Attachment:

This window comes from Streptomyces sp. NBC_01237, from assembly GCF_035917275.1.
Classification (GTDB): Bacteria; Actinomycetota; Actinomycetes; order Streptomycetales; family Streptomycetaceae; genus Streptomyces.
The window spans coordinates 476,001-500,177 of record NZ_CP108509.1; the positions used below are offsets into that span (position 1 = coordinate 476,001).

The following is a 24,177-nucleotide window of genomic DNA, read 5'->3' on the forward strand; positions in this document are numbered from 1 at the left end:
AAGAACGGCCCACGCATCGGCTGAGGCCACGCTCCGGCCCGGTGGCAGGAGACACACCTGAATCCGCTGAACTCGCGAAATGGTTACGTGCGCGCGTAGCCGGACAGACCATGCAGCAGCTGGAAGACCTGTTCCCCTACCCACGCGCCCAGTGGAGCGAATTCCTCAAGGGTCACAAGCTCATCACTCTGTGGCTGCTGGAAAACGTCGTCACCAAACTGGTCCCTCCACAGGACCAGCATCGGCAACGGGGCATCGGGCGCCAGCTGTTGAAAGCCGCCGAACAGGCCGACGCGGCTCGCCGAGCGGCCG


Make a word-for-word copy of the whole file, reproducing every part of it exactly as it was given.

This window comes from Streptomyces sp. NBC_01237, from assembly GCF_035917275.1.
Classification (GTDB): Bacteria; Actinomycetota; Actinomycetes; order Streptomycetales; family Streptomycetaceae; genus Streptomyces.
The window spans coordinates 476,001-500,177 of record NZ_CP108509.1; the positions used below are offsets into that span (position 1 = coordinate 476,001).

The following is a 24,177-nucleotide window of genomic DNA, read 5'->3' on the forward strand; positions in this document are numbered from 1 at the left end:
AAGAACGGCCCACGCATCGGCTGAGGCCACGCTCCGGCCCGGTGGCAGGAGACACACCTGAATCCGCTGAACTCGCGAAATGGTTACGTGCGCGCGTAGCCGGACAGACCATGCAGCAGCTGGAAGACCTGTTCCCCTACCCACGCGCCCAGTGGAGCGAATTCCTCAAGGGTCACAAGCTCATCACTCTGTGGCTGCTGGAAAACGTCGTCACCAAACTGGTCCCTCCACAGGACCAGCATCGGCAACGGGGCATCGGGCGCCAGCTGTTGAAAGCCGCCGAACAGGCCGACGCGGCTCGCCGAGCGGCCG